L’Oreal, the renowned French cosmetic firm, is turning to 3D printing now to test out its products. The firm has partnered with Organovo, a bio-engineering startup, to 3D print human skin. This printed skin will be used in product testing. This will make the process affordable, quick, and easier. The design process will be easier as the reaction of the products will no longer be required to evaluate with real hair or bodies before the final phase of testing. Problems leading to failure of product development will be recognized earlier. L’Oreal has said that the opportunities of using the 3D printed skin will be “boundless.”
Foray into a Newer Technology
L’Oreal has been working on research in applying regenerated skin, a few times from plastic surgery patients to test their products. More than 100,000, 0.5 sq cm skin samples are produced every year. It develops nine varieties for all ethnicities and ages. However, with 3D printed skin, the company is making a foray into newer technology.
Its partner, Organovo, the research firm based in San Diego, has been developing 3D tissues using its NovoGen Bioprinting Platform, to replace damaged tissues on the human body. The firm has already made news with claims that it can develop a 3D printed human liver.
L’Oreal has issued a statement explaining the benefit of printing skin which states: “Our partnership will not only bring about new advanced in vitro methods for evaluating product safety and performance, but the potential for where this new field of technology and research can take us is boundless.”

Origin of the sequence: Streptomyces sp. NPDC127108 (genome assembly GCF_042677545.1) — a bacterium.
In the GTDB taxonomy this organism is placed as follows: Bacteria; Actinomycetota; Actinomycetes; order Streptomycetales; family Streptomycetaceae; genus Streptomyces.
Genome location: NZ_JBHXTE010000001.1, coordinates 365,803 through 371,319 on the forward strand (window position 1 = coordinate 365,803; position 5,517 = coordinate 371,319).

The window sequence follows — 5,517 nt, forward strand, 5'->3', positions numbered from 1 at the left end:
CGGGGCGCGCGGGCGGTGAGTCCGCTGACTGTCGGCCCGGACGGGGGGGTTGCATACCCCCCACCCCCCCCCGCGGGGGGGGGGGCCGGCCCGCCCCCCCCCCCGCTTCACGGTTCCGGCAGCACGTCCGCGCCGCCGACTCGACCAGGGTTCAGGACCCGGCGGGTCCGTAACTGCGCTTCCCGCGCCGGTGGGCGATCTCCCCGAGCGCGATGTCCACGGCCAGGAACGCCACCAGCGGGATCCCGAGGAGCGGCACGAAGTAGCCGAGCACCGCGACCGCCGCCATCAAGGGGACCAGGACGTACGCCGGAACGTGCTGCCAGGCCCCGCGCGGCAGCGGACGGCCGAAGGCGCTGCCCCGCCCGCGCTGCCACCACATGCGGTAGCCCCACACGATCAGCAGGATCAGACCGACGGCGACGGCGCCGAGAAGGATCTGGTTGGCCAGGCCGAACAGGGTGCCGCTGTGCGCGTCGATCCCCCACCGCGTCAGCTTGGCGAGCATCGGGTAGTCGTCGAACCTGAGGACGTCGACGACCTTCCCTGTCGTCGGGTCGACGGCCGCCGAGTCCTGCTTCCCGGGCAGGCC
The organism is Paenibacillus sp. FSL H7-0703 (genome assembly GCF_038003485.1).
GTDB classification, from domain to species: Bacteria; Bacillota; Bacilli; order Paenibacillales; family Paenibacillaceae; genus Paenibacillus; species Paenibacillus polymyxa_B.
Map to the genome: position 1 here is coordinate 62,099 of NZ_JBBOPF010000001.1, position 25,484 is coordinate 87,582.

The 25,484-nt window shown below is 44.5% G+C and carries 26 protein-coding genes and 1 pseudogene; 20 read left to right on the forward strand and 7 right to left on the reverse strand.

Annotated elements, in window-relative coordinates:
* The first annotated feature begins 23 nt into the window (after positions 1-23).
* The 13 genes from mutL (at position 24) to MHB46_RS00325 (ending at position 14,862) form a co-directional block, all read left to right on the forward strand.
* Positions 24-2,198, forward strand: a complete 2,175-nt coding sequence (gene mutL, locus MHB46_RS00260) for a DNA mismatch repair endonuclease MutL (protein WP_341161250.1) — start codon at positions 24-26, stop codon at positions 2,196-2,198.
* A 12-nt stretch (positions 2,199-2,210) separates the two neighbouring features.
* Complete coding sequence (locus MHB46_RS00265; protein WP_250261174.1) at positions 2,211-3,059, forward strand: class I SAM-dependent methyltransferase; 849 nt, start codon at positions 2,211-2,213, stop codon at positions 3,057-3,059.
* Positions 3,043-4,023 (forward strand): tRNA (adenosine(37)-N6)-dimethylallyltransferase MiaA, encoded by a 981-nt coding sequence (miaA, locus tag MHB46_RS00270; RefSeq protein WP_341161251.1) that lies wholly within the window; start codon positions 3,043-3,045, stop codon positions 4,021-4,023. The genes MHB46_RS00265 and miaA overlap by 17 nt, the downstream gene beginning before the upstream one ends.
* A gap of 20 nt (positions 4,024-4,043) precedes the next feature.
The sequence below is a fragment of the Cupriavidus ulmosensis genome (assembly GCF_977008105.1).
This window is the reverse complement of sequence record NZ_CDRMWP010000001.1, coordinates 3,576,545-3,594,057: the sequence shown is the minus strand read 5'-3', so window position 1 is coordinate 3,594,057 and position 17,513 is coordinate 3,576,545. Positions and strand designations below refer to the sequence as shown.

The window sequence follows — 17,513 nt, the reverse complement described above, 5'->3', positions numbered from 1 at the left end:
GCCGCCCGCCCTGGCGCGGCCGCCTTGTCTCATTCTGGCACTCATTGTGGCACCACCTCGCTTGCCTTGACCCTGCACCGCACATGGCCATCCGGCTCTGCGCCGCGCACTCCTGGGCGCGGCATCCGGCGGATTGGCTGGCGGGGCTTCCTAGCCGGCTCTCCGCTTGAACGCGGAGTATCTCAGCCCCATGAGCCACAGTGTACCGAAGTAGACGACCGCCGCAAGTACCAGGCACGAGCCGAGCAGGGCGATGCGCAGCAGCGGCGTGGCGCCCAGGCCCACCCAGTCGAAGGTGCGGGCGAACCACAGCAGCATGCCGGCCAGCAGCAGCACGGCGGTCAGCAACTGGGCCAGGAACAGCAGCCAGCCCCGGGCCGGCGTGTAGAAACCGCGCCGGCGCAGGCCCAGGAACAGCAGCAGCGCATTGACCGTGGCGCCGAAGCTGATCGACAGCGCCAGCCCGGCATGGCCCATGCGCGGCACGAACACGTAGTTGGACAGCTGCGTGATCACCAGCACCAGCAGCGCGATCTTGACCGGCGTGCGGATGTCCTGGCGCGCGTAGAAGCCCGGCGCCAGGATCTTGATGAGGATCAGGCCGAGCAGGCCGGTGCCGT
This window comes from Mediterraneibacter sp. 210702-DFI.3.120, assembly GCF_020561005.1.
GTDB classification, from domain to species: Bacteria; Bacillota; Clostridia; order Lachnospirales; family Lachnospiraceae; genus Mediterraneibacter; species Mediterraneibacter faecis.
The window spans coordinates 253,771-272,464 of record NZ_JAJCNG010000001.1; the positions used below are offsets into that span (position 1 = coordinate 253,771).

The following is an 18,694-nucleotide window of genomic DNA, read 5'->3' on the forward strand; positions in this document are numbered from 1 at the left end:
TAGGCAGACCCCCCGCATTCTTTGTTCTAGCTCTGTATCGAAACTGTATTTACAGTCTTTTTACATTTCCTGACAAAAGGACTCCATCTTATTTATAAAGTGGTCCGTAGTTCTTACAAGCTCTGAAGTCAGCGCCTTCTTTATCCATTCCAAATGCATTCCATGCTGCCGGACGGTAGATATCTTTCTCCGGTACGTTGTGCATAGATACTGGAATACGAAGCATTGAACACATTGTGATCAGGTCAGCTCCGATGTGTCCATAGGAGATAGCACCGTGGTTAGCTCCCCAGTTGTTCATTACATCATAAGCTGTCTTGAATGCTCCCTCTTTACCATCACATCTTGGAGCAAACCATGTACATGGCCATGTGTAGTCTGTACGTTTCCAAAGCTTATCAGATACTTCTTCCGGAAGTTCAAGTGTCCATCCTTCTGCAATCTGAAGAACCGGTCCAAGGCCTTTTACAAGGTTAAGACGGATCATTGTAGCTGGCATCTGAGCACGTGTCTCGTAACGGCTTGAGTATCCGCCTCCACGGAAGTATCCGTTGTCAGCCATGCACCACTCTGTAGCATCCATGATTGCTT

No time frame was given by the company as to when the samples would be available. It just said that it was in “early stage research”.
How will the Process Work?
Initially, a skin biopsy will be taken for the 3D bio printing process. From that, particular cells are separated and multiplied, as per the processes carried out by Organovo. A liquid which provides nutrients and oxygen is used to keep the cells alive, before the mixture is placed in a 3D printer cartridge. The printer then prints the skin, layer by layer.
With time, the process will be automated and the cosmetic firm will be able to produce ample amount of skin they require for testing and assessing the products in development. L’Oreal will share some of its cosmetic skill with Organovo scientists to make the process better.
VP of L’Oreal’s Tech incubator, Guive Balooch, said “potential for where this new field of technology and research can take us boundless.” Tech incubator is a unit that is opting for technology lead change at L’Oreal. Balooch talks about the unit that it “is driven by collaborations with emerging companies, entrepreneurs, and experts in a diverse array of fields.”
It remains to be seen if this 3D printed skin can actually help in the product testing process.
What do you think?
Do you think L’Oreal will benefit from 3D printing skin? Should more such innovations be made in 3D printing? Share your thoughts in the comments below.
Image Source – www.iamwire.com
Article Source – forbes.com